Tuesday 21 September 2021
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HomePoliticsWorldWomen suffering from Stockholm syndrome hold pro-Taliban rally

Women suffering from Stockholm syndrome hold pro-Taliban rally

About 300 women, covered head-to-toe as Islam prescribes, waved Taliban flags as speakers ranted against the West and hailed their captives

In a typical show of Stockholm syndrome, Afghan women wearing full-face veils sat in rows at a Kabul university lecture theatre today, pledging commitment to the Taliban’s hardline policies on sex segregation.

Stockholm syndrome is a psychological response by a victim who, post-abuse, bonds with her captor or abuser.

About 300 women, covered head-to-toe in accordance with strict new dress policies for education, waved Taliban flags as speakers railed against the West and expressed support for the Islamists’ policies.

A handful wore blue burqas, which have only a small mesh window to see from, but most wore black niqabs covering most of the face apart from the eyes.

Many wore black gloves.

Women’s rights in Afghanistan were nearly absent under the Taliban’s 1996-2001 rule, but since returning to power last month, the terrorists the world has stopped referring to as “terrorists” have claimed they will implement a less extreme rule.

Now women will be allowed to attend university as long as classes are segregated by sex or at least divided by a curtain, the Taliban’s education authority has said.

They must also wear an abaya robe and niqab.

Permitted Pro-Taliban protest

The women, who organisers said were students, listened to a series of speeches at Shaheed Rabbani Education University in the capital, Kabul.

Large Taliban flags flanked the podium, as the female speakers criticised women who have protested across Afghanistan in recent days.

They also defended the new government of the Islamic Emirate of Afghanistan, which has banned demonstrations unless permission is granted by the justice ministry.

Daud Haqqani, of foreign relations at the education ministry, said the protest was organised by the women, who had asked and been granted permission to demonstrate.

‘Not freedom’

“We are against those women who are protesting on the streets, claiming they are representative of women,” said the first speaker, covered head to toe.

“Is it freedom to like the last government? No, it is not freedom. The last government were misusing women. They were recruiting women just by their beauty,” she claimed.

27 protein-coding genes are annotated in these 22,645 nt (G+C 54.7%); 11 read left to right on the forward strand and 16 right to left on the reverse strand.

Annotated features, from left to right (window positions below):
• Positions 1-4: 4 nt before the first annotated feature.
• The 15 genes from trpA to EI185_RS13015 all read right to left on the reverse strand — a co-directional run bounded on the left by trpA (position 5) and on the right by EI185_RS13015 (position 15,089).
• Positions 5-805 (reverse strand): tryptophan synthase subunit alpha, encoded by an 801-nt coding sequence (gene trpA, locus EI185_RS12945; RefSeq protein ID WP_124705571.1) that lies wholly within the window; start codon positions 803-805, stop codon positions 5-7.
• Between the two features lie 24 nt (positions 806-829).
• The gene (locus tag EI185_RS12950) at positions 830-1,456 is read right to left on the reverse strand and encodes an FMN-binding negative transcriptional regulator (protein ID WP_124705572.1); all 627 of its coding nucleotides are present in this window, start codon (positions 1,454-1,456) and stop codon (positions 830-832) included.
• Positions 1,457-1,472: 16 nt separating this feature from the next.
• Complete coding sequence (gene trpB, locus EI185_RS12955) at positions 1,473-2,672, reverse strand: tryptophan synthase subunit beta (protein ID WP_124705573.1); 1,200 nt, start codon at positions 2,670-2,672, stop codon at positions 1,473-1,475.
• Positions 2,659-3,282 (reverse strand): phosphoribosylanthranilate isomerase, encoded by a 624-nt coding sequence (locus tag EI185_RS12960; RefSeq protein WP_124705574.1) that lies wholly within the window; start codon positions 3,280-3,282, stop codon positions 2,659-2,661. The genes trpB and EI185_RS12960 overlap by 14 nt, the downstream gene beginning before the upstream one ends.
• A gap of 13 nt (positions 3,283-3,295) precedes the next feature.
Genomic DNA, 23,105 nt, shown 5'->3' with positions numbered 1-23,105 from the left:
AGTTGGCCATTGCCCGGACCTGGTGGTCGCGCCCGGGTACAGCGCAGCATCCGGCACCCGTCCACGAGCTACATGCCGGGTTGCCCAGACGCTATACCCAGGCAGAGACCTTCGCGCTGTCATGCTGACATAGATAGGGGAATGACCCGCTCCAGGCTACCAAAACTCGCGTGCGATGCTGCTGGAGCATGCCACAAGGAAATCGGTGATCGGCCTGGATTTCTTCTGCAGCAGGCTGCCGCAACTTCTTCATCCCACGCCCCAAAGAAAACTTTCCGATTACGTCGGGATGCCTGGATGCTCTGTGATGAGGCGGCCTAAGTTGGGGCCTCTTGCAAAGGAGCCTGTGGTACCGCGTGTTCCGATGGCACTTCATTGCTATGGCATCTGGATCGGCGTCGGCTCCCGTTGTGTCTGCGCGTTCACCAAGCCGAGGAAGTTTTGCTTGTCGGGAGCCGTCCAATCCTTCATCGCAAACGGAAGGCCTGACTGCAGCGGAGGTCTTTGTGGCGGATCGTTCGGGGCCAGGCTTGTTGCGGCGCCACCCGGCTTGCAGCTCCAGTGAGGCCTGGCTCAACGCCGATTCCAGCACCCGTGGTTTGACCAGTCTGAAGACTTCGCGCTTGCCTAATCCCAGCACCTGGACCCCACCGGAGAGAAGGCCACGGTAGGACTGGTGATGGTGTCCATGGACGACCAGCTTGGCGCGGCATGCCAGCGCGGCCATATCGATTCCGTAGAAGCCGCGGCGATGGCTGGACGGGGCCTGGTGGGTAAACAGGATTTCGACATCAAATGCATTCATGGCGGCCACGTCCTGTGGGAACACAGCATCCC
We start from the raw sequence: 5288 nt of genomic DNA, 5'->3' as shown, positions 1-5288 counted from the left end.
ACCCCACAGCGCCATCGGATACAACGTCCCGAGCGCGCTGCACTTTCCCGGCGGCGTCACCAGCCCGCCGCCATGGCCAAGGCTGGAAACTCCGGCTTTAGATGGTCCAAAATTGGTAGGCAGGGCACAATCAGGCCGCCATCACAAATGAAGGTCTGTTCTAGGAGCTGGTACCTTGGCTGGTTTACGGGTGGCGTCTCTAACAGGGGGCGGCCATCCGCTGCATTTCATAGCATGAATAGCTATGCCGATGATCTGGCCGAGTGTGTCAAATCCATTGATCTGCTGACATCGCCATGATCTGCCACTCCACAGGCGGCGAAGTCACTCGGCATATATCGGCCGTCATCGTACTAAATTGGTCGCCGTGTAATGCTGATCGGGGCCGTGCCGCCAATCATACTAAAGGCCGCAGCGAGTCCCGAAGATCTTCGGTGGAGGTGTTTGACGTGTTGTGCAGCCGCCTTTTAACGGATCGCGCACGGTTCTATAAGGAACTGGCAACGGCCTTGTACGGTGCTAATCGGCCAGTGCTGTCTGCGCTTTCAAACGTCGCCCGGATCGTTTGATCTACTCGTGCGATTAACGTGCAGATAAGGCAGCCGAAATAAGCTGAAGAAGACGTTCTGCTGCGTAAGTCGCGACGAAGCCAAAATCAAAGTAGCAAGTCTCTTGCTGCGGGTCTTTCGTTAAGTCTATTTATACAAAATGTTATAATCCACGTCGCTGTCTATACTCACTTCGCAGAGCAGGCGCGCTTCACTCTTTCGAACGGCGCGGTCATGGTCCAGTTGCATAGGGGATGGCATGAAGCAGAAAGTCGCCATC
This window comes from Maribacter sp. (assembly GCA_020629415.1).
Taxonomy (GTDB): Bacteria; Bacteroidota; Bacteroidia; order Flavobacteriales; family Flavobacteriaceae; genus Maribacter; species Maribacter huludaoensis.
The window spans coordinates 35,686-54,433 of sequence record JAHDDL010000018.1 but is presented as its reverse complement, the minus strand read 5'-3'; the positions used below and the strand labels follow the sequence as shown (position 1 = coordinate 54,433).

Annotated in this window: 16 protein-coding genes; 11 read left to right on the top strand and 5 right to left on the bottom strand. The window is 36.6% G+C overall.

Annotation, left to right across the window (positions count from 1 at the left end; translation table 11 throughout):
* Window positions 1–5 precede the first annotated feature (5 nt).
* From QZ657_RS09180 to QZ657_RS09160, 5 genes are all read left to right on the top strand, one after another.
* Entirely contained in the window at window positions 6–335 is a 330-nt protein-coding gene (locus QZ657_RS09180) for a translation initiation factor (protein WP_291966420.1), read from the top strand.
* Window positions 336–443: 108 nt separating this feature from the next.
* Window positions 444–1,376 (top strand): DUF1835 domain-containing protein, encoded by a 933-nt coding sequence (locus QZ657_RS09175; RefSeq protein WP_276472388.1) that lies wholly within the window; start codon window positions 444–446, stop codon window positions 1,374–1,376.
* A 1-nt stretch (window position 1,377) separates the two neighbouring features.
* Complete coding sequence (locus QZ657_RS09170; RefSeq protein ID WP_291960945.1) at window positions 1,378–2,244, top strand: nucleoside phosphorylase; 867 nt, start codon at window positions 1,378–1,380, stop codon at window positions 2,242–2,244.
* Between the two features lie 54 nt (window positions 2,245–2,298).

Some in the audience held babies, who occasionally cried during the speeches, while others were young girls clearly too young for university.

A named Shabana Omari told the crowd she agreed with the Taliban’s policy that women should cover their heads.

“Those not wearing the hijab are harming all of us,” she said, referring to the headscarves worn by many Muslim women.

“The hijab is not an individual thing.”

Omari concluded her speech by leading a chorus of “Allahu Akbar”, or “God is greatest”.

Another speaker, Somaiya, said history had changed since the Taliban came back.

“After this we will not see ‘bihijabi’ (people not wearing headscarves),” she said.

“Women will be safe after this. We are supporting our government with all our strength.”

After the speeches in the meeting hall, the women walked in organised lines a short distance on the street outside, holding printed banners and flanked by Taliban soldiers carrying rifles and machine guns.

The public demonstration was in stark contrast with scenes in Kabul and elsewhere earlier in the week, when Taliban fighters fired into the air to disperse a number of protests against their rule, shooting two people dead.

“Women who left Afghanistan cannot represent us,” one pro-Taliban banner on Saturday read.

“We are satisfied with attitude and behaviour of Mujahideens (Taliban)” read another.

The Taliban say they want to distance themselves from the harsher policies of old, when half the was excluded from work and education.

Under new rules, women may work “in accordance with the principles of Islam”, the Taliban have decreed, but few details have yet been given as to what that exactly might mean.

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